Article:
Before I launch into this month's diatribe I want to offer my readers a word of warning: I've been feeling very pessimistic about tech in general as of late and this piece will expose a large portion of that to my audience. If you are already depressed about tech, you might wanna skip this one.
In any event, I have been fond of occasionally awarding various industries / institutions with the label: The new "priesthood" of society. Whereas American society likes to bandy about the veneer of religious morality, the truth is that we moved past religion being an actual difference maker in how we conduct ourselves a very long time ago. For at least 15 years now (probably longer as that timeline really just represents the first time I consciously realized this myself), I have described the Wall Street Banks and their friends at the Federal Reserve as being our new priesthood. This country and its economy are built on idea that encouraging an ever growing amount of greed benefits everybody and those groups represent the standard bearers that drive and ultimately legitimize such a belief system.
While I'm not ready to strip those groups of their priesthood titles, because they are very much still wielding an incredible amount of influence and power over how we think and what we do, I am going to also award the title to myself and my fellow compatriots in Tech. To be clear I am referring to the tech magicians who make things actually work for other people. We live and are employed so that others don't have to waste their precious time trying to understand how any of the tools they rely upon actually work.
But what happens when those tools fail? What happens when a user or client comes to us with a problem that we legitimately cannot solve and this forces we the Magicians to grapple with the possibility that we may not adequately understand how these tools work?
Sometimes these moments arrive because end users and clients have a terrible habit of ignoring good advice, whether it happens to be free or not. Both groups tend to get to convince themselves of the fallacy that their workflows are sacrosanct and any propose change represents a blasphemy of some sort. Therefore both groups inherently resist the idea of change.
But today's tech world is constantly changing. As aging institutions move over to cloud services like Office 365, where even the end user apps themselves are being updated and changing on a daily basis, not to mention the back end services themselves, they are persisting in clinging to the idea that nothing has to change and that they can continue to work in the exact same manner that they always have.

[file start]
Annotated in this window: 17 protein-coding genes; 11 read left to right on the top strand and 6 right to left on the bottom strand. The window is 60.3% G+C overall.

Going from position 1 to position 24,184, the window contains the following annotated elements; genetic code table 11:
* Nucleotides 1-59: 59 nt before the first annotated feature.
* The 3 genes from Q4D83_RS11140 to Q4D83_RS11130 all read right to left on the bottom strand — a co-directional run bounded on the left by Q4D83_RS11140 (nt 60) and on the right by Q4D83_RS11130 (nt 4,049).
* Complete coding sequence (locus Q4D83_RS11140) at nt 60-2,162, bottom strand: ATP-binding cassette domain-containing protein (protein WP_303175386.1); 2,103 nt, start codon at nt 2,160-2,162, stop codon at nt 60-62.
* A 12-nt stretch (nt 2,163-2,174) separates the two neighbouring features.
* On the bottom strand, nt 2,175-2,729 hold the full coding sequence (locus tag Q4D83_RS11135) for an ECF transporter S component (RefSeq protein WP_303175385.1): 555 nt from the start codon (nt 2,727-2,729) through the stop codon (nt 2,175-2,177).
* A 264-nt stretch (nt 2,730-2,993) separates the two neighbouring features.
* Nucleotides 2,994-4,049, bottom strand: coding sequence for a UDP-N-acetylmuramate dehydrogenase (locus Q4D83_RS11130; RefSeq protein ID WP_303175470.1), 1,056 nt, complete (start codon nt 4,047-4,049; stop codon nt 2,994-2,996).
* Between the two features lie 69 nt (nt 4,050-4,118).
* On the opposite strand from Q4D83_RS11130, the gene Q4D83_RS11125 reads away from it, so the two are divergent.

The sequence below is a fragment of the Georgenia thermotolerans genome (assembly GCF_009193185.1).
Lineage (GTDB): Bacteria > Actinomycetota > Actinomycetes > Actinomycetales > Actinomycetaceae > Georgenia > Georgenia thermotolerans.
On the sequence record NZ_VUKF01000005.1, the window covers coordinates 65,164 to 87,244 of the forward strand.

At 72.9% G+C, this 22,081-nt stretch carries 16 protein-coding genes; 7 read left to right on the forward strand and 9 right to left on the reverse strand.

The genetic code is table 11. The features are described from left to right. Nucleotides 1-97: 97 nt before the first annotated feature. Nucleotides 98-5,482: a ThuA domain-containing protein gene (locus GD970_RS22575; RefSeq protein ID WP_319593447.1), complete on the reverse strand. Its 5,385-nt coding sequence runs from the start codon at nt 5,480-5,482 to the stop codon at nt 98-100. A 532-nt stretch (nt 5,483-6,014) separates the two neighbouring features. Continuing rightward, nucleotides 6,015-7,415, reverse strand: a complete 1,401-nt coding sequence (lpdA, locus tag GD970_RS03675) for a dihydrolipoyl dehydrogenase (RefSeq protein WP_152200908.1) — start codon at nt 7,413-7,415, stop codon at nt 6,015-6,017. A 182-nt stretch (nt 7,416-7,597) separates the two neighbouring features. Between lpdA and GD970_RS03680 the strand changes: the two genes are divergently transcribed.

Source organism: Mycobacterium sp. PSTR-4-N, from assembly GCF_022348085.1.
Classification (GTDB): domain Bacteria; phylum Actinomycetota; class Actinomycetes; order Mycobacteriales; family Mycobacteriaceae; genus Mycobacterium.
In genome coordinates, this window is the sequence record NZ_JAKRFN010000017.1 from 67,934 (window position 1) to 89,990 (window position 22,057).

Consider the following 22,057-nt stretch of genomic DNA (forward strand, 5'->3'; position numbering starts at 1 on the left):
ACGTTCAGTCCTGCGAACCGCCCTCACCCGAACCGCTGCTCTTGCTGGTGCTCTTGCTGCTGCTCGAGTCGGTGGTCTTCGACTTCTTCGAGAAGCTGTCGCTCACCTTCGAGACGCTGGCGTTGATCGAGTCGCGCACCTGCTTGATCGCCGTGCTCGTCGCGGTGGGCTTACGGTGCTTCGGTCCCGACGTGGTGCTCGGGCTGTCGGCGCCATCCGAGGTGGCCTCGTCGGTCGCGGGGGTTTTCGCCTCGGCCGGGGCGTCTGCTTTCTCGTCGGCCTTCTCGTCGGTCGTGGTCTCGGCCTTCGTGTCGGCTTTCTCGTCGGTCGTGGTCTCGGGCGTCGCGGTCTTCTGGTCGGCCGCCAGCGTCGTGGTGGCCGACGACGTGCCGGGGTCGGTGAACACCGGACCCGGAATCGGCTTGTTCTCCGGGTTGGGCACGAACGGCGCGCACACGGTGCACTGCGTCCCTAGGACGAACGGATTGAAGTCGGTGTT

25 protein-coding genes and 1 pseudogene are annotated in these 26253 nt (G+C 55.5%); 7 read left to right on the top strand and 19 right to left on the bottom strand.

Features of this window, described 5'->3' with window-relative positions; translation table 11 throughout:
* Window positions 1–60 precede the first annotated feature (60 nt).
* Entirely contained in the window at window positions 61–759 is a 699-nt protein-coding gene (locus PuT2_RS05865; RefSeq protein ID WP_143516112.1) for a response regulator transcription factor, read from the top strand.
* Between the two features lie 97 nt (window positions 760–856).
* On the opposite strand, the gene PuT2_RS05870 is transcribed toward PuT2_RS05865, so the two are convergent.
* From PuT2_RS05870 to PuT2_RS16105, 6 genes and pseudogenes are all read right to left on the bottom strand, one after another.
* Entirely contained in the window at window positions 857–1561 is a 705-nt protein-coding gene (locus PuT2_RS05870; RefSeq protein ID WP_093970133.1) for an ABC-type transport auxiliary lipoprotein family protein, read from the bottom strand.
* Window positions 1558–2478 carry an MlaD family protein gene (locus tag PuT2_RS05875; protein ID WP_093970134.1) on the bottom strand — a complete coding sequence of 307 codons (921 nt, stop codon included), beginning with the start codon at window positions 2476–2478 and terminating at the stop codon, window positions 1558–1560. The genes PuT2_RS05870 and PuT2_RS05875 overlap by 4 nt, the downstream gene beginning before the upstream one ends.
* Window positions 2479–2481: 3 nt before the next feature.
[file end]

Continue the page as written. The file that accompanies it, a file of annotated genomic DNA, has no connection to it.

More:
This belief is clearly inconsistent with reality. But the bigger problem here is that the users depend upon on us, the Magicians to keep everything running and to patch up any potholes they might stumble over during the course of their daily activities. This is a problem because at least when it comes to me, I really don't know what the heck is going on with some of these tools and services. Part of this is because these tools are proprietary and not transparent when it comes to how they work.
However another part of it is because I'm simply not an actual user of these tools. For example most of my Office 365 knowledge and usage revolves around Outlook on the web, Teams on the web and performing admin type of tasks in the Admin console or within Azure Active Directory. I don't have a lot of experience with services like One Drive or the actual client Office applications (especially as I use Linux and just don't use these tools there) and how all of these things tie together. I tend to fall back to allowing the users to be the experts when it comes these tools, because I myself do not and have no intention of using these tools as they exist largely outside of my own workflows. Much like how the Admin and Azure Active Directory tools or development tools like VS Code and Git exist outside of theirs.
But this situation results in an expectation in which I'm expected to be able to slide in and contribute meaningfully when a problem arises that our expert users cannot handle on their own. To be frank, these situations tend to leave me feeling just as befuddled as the users themselves because there are circumstances that arise in which it becomes clear that the developers of these tools may or may not have fully considered how all of these things are interacting with one another.
Needless to say, my status as a tech wizard is highly over stated by people I work with, especially when it comes to Networking and End User support related activities. The truth of the matter is that while I'm just barely making ends meet on those fronts and even when it comes to the activities that I primarily work in, the software / web development related ones, I sometimes still find myself feeling overwhelmed when it comes to figuring out why something that should have worked just like it has a million times before chose to fail in the most recent instance.
My fear here is that we have built a world in which nobody understands how anything actually works. That applies to both the economic priests that we have been serving along with the tech priests that we will inevitably end up serving instead. This idea scares me because it means that on the day things really begin to break, nobody will be in a position to fix it. Right now the end users bet on me being able to fix broken things and I'm betting on the proprietary application / cloud service developers (e.g. Microsoft) being able to fix them.
What happens when they can't though? Who do they pass the buck to? I don't know and I'm honestly dreading the day that we are forced to discover the answer to that question because I'm beginning to suspect that the answer may in fact be that things just don't get fixed at all.
That's going to be a real kick in the nads for everybody's sacrosanct workflows when that happens, won't it?